Wage inequality has been increasing in most industrialized countries over the last three decades. There are, nonetheless, major differences across countries in terms of the timing and magnitude of the growth in inequality. A large number of explanations have been suggested for these observed changes, including technological progress and the computer revolution, labour market institutions and social norms, and changes in the relative supply of highly educated workers. This paper assesses the validity of these explanations in light of the large differences in inequality growth across countries, and the stunning growth in the concentration of income at the top end of the distribution.

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The poor relation

What are the social sciences? What do they do? How are they practised in Australia? This lecture considers the place of the social sciences in the teaching and research conducted by Australian universities.

The social sciences were constituted as academic disciplines to meet urgent needs as Australia fought the Second World War and prepared for post-war reconstruction. The lecture accordingly explores their contribution to public policy and appraises the arrangements made to support them.

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A Model of Confusion – Why economic modelling is ruining public policy and public debate and what can be done about it

RSVP for the Sydney Lecture

Bookings are essential. Please RSVP by 19 May 2016

Tuesday, 24 May 2016, 6.00pm
Law School Foyer Level 2, Sydney Law School Eastern Avenue The University of Sydney

Economic Modelling now plays a significant role in the development of public policy development and the conduct of public debate in Australia. Modelling has been central to the case for and against the carbon tax, the mining tax and industrial relations reform. But the widespread use of economic modelling is not matched with widespread understanding of its strengths, weaknesses and vulnerabilities. When used well economic modelling can help policy makers understand the existence, and magnitude, of likely interrelationships; when used poorly it can conceal those same linkages; and when use dishonestly it can be used as a tool to dress up the self-interest of advocates as national interest.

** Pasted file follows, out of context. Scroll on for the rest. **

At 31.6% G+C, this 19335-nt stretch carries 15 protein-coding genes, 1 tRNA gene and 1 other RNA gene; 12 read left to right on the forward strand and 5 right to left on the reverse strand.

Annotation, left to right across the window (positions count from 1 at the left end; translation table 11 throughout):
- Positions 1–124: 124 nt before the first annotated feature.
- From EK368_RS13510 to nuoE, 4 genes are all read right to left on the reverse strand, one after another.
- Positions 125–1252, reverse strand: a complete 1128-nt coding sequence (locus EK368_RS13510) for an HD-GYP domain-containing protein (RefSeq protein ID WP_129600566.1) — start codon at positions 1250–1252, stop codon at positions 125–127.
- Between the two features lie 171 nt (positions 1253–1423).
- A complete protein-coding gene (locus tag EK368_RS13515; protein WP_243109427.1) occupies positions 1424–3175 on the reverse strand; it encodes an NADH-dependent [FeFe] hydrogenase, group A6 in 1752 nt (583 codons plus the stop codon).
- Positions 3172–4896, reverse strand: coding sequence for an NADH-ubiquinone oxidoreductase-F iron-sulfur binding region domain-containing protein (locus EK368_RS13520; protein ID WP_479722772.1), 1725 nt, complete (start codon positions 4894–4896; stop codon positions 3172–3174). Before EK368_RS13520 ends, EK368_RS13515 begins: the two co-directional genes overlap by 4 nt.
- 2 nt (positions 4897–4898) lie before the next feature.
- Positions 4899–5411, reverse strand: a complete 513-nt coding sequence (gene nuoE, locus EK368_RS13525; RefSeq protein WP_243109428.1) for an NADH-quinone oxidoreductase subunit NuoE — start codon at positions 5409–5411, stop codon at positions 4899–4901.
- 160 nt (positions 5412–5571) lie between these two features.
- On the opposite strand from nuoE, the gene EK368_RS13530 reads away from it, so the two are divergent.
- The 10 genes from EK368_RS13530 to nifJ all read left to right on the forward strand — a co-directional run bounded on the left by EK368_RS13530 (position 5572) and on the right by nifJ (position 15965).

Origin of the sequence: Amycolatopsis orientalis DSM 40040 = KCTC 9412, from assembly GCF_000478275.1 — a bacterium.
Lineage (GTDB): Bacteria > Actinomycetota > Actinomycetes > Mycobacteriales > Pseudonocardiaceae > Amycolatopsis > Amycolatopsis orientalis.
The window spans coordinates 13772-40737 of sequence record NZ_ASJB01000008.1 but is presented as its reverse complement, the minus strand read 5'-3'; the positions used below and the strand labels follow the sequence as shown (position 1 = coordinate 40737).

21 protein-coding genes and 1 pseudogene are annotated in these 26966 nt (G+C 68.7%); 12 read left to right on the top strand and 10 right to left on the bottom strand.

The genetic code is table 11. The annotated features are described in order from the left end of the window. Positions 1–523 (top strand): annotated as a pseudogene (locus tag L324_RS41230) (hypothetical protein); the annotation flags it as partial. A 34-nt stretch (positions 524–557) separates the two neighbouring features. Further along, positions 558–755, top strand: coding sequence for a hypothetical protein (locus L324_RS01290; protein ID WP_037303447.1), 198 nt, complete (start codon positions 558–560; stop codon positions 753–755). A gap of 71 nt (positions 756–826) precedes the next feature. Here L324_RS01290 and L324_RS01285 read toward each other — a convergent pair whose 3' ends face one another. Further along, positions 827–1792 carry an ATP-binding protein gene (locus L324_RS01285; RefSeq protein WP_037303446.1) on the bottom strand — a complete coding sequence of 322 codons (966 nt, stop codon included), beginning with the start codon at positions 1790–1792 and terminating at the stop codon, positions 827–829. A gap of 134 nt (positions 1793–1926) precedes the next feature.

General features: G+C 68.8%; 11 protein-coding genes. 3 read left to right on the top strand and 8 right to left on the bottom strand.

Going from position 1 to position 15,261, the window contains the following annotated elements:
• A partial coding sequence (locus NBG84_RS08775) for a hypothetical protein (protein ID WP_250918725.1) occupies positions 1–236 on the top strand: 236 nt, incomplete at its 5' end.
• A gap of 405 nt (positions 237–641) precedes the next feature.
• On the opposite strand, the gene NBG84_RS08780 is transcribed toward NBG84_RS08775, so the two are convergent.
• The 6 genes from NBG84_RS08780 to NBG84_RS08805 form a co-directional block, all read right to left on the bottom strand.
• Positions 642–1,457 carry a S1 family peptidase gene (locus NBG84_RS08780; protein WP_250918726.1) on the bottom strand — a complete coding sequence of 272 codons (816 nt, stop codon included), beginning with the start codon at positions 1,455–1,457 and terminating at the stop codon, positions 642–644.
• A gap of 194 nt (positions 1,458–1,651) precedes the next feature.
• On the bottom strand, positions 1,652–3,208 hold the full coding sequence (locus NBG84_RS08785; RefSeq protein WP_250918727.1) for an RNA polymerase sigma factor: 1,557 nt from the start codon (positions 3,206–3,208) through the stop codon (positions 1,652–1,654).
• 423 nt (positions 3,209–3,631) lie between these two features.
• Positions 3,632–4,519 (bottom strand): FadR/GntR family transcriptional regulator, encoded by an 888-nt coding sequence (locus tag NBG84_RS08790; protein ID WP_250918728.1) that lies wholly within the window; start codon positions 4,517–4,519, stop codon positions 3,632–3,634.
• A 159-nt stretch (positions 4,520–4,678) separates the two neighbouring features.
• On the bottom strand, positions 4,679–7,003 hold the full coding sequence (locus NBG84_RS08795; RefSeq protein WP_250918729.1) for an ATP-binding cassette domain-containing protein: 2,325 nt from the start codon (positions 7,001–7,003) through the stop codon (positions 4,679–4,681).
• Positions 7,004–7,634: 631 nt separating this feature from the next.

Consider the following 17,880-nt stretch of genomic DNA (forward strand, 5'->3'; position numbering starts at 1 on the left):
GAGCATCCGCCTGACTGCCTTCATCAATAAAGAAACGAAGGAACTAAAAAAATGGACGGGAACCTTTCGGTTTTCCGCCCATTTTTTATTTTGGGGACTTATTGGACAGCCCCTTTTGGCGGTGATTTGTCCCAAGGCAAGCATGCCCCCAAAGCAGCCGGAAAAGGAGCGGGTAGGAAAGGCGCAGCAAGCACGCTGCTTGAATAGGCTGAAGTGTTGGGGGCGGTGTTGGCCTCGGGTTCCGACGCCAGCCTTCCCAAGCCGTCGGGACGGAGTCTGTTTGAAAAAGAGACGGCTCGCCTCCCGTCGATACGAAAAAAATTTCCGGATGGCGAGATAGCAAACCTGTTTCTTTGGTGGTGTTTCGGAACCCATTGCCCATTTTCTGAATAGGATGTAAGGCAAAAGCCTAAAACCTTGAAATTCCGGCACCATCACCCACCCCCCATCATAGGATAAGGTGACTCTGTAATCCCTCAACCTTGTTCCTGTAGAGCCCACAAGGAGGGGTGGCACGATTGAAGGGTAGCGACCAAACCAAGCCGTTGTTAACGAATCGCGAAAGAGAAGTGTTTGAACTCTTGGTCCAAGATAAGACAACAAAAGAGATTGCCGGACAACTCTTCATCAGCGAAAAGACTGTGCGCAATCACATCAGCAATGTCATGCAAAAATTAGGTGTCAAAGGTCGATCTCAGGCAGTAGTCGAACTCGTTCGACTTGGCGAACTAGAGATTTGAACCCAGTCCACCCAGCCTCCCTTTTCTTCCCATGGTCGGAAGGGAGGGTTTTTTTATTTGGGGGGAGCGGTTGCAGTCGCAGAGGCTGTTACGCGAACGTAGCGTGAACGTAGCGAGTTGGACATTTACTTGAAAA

In this address Richard Denniss will outline the use and abuse of economic modelling in Australia and argue the case for a Code of Conduct for economic modelling. 

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Resilience and fragility in the Asian Century

Behind every policy strategy, of government or business, lies a narrative that contextualises and justifies a course of action.  Restrictive immigration policies are necessary to prevent an oversupply of labour and a taxing of our natural resources… allegedly. Who develops these narratives and how well informed are they? Often they derive from the thinking of influential foreign and supranational organisations, or the conventional wisdom and philosophies of domestic political parties and powerful media organisations. In this lecture, Simon Ville argues that the design of narratives that best shape our future must draw deeply upon our national historical experience.